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Former CBC radio host Jian Ghomeshi arrives at a Toronto court with his lawyer Marie Henein on Wednesday, May 11, 2016.Chris Young/The Canadian Press

Jian Ghomeshi apologized in court on Wednesday for abusive behaviour while he was host of CBC Radio's Q as part of a deal in which he agreed to submit to a peace bond and the Crown dropped the final remaining charge of sexual assault against him.

Speaking publicly for the first time since a series of women came forward in the fall of 2014 to allege he had sexually assaulted them, the former radio star acknowledged he had acted in a "sexually inappropriate" manner toward a co-worker.

"I recognize that I crossed boundaries inappropriately," he said in a prepared statement read in court before Regional Senior Justice Timothy Lipson of the Ontario Court of Justice.

"The past 18 months have been an education for me. I have reflected deeply and have been working hard to address the attitudes that led me, at the time, to think that this was acceptable."

Mr. Ghomeshi was acquitted in March on four charges of sexual assault and one of overcoming resistance by choking related to three other complainants.

The move brings Mr. Ghomeshi's entanglements with the legal system to a close. It precludes a second trial that was scheduled for June, although his accuser in the case, Kathryn Borel, declared in a scathing statement delivered on the steps of the courthouse that the scandal "won't be over until he admits to everything that he's done."

The unusual resolution promises to stoke the debate – sparked by Mr. Ghomeshi's trial earlier this year, in which advocates of sexual assault victims said the complainants were unfairly maligned – about whether the justice system is equipped to settle such cases.

His apology was one element of an agreement negotiated among Mr. Ghomeshi, the Crown and Ms. Borel, whose identity had been subject to a court-ordered publication ban that was lifted at the beginning of Wednesday's court proceedings. The Crown noted that Mr. Ghomeshi has been in psychotherapy since November, 2014, and said a letter filed with the court "outlines Mr. Ghomeshi's progress toward acquiring insight into the attitudes which sourced his offensive behaviour."

A peace bond, issued under Section 810 of the Criminal Code, is commonly used in cases of domestic assault, in which a complainant has reason to fear the accused. Under the terms of the peace bond, which is in effect for 12 months, Mr. Ghomeshi must not possess any weapons or have any contact with Ms. Borel.

Ms. Borel was a producer on Q in February, 2008, when, as detailed by Crown attorney Michael Callaghan, she and Mr. Ghomeshi were working late one night. As Ms. Borel bent over her desk, "Mr. Ghomeshi approached her from behind. He held her waist and pressed his pelvis back and forth, repeatedly into her buttocks."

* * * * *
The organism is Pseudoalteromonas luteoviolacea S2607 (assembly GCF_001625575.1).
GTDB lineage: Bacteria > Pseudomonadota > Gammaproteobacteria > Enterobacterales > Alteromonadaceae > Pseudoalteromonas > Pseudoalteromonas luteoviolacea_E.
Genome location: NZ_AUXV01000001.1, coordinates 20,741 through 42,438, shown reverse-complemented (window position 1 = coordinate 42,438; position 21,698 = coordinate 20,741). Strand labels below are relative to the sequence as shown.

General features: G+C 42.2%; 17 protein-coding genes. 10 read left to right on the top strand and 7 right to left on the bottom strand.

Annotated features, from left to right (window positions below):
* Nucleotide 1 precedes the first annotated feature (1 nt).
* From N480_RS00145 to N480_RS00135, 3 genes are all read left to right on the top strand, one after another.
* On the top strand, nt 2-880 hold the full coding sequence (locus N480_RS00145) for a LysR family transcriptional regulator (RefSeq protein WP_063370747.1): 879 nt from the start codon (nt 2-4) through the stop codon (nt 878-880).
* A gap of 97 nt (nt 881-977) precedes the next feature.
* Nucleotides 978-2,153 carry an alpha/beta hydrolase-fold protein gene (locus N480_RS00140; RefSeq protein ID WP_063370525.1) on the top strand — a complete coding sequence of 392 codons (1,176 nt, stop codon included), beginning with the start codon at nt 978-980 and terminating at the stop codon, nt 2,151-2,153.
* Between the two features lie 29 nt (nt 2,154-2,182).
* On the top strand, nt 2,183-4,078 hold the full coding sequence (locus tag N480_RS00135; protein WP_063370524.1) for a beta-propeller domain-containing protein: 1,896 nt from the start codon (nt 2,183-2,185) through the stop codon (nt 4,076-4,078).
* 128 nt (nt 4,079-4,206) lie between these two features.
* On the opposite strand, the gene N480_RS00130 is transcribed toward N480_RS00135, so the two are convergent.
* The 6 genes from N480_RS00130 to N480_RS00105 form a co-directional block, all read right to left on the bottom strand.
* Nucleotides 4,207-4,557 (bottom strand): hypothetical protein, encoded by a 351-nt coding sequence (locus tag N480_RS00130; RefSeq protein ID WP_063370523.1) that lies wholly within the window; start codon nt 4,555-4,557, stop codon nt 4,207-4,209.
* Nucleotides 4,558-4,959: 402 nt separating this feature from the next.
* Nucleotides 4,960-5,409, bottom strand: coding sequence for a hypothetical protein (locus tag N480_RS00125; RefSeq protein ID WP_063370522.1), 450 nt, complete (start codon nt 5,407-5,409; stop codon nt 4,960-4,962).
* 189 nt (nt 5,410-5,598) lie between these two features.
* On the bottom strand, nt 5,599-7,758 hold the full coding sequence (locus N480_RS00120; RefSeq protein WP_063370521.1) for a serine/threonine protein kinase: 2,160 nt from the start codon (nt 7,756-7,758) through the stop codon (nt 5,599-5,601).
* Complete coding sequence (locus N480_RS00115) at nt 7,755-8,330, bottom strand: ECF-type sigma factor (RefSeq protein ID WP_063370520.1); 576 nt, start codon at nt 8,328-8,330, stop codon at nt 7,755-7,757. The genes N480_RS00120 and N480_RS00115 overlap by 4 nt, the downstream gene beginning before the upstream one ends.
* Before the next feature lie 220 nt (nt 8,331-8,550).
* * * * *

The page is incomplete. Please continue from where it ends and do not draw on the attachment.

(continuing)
Mr. Ghomeshi elided those details during his apology, focusing instead on how he had been in "a position of authority and leadership, and I did not show the respect I should have to Ms. Borel."

Ms. Borel bluntly filled in the details as she issued an indictment of both Mr. Ghomeshi and the toxic CBC workplace culture she alleged had enabled him.

"Every day, over the course of a three-year period, Mr. Ghomeshi made it clear to me that he could do what he wanted to me and my body. He made it clear that he could humiliate me repeatedly and walk away with impunity," she said to dozens of reporters gathered on the steps of Toronto's Old City Hall.

She added that, "when I went to CBC for help, what I received in return was a directive that yes, he could do this, and yes, it was my job to let him. The relentless message to me, from my celebrity boss and the national institution we worked for, were that his whims were more important than my humanity or my dignity."

Spokesperson Chuck Thompson said CBC "sincerely apologized for what occurred," and noted that the court proceedings "for a lot of people at CBC resurfaced difficult feelings." He added that the broadcaster has laboured over the past year to implement the recommendations of a third-party report on CBC's workplace commissioned after the Ghomeshi scandal.

Ms. Borel added that more than a dozen other women "have come forward to say that [Mr. Ghomeshi] punched, and choked, and smothered and silenced them." She noted that Mr. Ghomeshi has not yet "met any of their allegations head on," as he pledged to do in his infamous Facebook post in October, 2014.

Mr. Ghomeshi's lawyer, Marie Henein, told The Globe and Mail there would be no comment on Ms. Borel's statement.

Mr. Callaghan told the court the negotiated resolution served many purposes. "By apologizing for his actions, Mr. Ghomeshi publicly accepts responsibility for them," he said. "Public acknowledgment of the harm done to Ms. Borel is a valuable consequence of this resolution; not only from the perspective of the complainant but, also, from the perspective of the public. This is particularly so, given the unique extent to which this case has attracted public attention. Mr. Ghomeshi's apology promotes this outcome while avoiding the strain and uncertainty of a trial and its impact on the witnesses."

Still, protesters outside the courthouse were dissatisfied. They hung rows of white balloons, each scrawled with messages of support to survivors of sexual assault, on the chain link encircling a cenotaph at the foot of the steps. They expressed anger over a system they say regularly fails survivors of sexual assault, and frustration over the terms of the peace bond.

"I don't necessarily agree with the peace bond, but I understand why [Ms. Borel] would do it," said Linda Redgrave, a complainant in Mr. Ghomeshi's first trial. "For him to do this, gets him off. And it gets her out of the hell we went through."

With a report from Laurent Bastien